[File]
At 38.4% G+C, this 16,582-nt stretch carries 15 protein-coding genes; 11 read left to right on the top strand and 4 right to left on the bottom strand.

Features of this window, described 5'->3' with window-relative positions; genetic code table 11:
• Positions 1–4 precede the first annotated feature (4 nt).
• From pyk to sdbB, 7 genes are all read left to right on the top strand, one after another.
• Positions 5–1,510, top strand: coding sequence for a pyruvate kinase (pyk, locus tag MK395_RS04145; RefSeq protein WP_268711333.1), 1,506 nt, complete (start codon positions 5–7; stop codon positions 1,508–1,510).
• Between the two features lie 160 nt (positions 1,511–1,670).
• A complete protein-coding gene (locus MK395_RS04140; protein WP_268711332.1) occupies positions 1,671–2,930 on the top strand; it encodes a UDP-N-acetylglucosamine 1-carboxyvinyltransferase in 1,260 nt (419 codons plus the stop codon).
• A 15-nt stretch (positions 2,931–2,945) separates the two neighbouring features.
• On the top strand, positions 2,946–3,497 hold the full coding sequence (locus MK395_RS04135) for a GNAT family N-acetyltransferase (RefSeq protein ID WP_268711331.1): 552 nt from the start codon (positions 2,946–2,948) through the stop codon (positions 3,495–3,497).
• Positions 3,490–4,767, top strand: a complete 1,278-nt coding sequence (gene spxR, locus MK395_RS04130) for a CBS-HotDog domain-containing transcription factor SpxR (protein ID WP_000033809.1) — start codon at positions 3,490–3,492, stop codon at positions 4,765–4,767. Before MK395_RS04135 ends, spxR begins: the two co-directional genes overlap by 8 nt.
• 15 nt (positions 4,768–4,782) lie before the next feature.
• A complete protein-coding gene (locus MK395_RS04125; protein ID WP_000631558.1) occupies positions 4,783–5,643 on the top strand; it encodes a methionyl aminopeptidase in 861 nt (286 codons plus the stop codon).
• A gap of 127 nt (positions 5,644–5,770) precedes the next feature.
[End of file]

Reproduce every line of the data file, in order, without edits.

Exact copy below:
At 38.4% G+C, this 16,582-nt stretch carries 15 protein-coding genes; 11 read left to right on the top strand and 4 right to left on the bottom strand.

Features of this window, described 5'->3' with window-relative positions; genetic code table 11:
• Positions 1–4 precede the first annotated feature (4 nt).
• From pyk to sdbB, 7 genes are all read left to right on the top strand, one after another.
• Positions 5–1,510, top strand: coding sequence for a pyruvate kinase (pyk, locus tag MK395_RS04145; RefSeq protein WP_268711333.1), 1,506 nt, complete (start codon positions 5–7; stop codon positions 1,508–1,510).
• Between the two features lie 160 nt (positions 1,511–1,670).
• A complete protein-coding gene (locus MK395_RS04140; protein WP_268711332.1) occupies positions 1,671–2,930 on the top strand; it encodes a UDP-N-acetylglucosamine 1-carboxyvinyltransferase in 1,260 nt (419 codons plus the stop codon).
• A 15-nt stretch (positions 2,931–2,945) separates the two neighbouring features.
• On the top strand, positions 2,946–3,497 hold the full coding sequence (locus MK395_RS04135) for a GNAT family N-acetyltransferase (RefSeq protein ID WP_268711331.1): 552 nt from the start codon (positions 2,946–2,948) through the stop codon (positions 3,495–3,497).
• Positions 3,490–4,767, top strand: a complete 1,278-nt coding sequence (gene spxR, locus MK395_RS04130) for a CBS-HotDog domain-containing transcription factor SpxR (protein ID WP_000033809.1) — start codon at positions 3,490–3,492, stop codon at positions 4,765–4,767. Before MK395_RS04135 ends, spxR begins: the two co-directional genes overlap by 8 nt.
• 15 nt (positions 4,768–4,782) lie before the next feature.
• A complete protein-coding gene (locus MK395_RS04125; protein ID WP_000631558.1) occupies positions 4,783–5,643 on the top strand; it encodes a methionyl aminopeptidase in 861 nt (286 codons plus the stop codon).
• A gap of 127 nt (positions 5,644–5,770) precedes the next feature.